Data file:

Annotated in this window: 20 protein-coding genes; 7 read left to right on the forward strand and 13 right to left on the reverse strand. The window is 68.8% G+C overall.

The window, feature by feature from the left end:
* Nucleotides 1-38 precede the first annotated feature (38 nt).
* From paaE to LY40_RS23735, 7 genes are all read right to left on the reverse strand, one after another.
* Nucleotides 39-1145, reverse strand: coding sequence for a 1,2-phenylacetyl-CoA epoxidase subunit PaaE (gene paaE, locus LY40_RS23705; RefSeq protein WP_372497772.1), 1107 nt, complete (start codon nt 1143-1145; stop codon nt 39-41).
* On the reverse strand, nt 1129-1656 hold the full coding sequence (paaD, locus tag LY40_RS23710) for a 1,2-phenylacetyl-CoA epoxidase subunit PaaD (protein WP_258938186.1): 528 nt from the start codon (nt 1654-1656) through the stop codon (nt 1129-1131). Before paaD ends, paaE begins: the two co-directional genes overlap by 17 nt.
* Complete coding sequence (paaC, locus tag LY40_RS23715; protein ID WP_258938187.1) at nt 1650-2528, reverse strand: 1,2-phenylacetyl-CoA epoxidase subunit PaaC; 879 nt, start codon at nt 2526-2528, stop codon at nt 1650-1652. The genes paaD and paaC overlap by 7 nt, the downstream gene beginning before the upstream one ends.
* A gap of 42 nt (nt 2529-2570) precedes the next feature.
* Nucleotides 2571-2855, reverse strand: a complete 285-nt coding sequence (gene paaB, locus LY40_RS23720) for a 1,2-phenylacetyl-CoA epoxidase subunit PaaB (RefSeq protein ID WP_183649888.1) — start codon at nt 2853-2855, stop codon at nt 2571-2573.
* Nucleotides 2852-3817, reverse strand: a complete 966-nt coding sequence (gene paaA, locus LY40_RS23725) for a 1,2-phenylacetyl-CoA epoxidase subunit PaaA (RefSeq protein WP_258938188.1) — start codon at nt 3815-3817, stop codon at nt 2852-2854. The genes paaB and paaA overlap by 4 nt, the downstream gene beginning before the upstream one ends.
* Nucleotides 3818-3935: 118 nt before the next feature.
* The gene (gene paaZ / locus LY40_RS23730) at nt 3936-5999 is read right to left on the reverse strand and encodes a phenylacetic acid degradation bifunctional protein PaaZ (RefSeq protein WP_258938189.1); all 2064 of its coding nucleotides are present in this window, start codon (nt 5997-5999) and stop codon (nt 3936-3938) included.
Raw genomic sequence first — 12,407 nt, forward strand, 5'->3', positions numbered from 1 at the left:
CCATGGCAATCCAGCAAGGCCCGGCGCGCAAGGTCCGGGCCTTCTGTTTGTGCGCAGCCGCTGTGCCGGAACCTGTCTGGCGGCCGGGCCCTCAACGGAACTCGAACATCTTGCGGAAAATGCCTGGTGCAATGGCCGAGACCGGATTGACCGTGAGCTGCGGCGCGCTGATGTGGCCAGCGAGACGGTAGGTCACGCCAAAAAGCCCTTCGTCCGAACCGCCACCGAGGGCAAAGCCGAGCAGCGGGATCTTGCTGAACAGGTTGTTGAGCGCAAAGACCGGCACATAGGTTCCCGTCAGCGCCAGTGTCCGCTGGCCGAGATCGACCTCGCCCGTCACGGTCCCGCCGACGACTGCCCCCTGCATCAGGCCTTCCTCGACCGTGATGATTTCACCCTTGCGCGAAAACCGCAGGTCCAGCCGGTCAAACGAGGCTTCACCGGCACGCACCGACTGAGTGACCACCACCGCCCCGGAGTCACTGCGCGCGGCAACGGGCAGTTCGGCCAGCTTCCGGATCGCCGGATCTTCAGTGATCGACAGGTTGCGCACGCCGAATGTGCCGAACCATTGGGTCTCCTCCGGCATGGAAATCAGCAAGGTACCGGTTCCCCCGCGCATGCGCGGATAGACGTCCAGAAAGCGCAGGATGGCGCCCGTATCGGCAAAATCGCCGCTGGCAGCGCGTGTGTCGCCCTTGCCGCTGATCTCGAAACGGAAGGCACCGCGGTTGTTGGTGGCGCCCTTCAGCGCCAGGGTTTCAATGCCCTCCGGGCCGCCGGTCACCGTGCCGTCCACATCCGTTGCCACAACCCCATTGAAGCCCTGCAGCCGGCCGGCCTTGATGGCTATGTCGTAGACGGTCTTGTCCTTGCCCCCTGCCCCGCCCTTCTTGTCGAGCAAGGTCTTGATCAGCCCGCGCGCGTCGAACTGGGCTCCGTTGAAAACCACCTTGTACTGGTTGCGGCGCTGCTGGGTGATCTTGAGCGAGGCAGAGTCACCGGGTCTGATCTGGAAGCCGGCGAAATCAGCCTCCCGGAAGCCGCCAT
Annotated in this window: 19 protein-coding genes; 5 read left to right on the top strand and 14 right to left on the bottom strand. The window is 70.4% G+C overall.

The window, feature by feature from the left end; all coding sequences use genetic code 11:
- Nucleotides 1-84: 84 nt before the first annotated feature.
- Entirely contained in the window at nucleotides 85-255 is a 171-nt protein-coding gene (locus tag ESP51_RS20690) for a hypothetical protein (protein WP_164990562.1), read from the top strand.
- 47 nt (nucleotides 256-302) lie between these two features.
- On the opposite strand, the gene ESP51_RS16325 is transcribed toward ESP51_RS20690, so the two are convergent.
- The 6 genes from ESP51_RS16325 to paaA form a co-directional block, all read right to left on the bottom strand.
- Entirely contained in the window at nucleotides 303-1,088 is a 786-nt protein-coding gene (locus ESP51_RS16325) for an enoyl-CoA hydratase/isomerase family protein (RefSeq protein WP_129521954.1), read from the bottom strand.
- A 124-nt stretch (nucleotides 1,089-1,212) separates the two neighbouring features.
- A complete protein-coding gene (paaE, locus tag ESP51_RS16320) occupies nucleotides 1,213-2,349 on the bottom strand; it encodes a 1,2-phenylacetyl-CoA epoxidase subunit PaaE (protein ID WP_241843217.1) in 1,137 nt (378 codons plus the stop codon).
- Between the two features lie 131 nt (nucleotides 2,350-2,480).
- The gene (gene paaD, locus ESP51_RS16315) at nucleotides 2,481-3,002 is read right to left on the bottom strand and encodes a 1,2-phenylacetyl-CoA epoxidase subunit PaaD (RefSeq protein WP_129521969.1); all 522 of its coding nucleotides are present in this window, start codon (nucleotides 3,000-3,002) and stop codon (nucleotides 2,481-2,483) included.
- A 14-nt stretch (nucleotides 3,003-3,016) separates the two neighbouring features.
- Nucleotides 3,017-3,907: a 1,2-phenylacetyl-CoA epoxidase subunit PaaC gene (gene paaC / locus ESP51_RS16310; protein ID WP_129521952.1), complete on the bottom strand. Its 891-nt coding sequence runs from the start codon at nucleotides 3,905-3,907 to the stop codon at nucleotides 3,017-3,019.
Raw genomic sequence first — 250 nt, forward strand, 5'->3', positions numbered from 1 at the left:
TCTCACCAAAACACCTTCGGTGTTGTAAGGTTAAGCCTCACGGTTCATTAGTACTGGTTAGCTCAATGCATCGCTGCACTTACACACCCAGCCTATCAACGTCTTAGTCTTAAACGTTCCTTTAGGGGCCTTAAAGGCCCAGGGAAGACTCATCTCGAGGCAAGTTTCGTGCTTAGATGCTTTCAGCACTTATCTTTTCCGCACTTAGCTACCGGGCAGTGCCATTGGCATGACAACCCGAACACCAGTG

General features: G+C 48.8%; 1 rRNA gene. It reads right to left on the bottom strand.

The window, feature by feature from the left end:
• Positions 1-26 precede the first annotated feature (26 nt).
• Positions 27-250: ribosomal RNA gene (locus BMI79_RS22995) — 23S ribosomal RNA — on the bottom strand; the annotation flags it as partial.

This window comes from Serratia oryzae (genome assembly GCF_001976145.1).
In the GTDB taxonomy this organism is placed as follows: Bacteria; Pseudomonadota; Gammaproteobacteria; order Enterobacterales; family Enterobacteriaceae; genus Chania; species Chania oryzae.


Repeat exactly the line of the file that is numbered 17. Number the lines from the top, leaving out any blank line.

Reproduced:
- Nucleotides 1-84: 84 nt before the first annotated feature.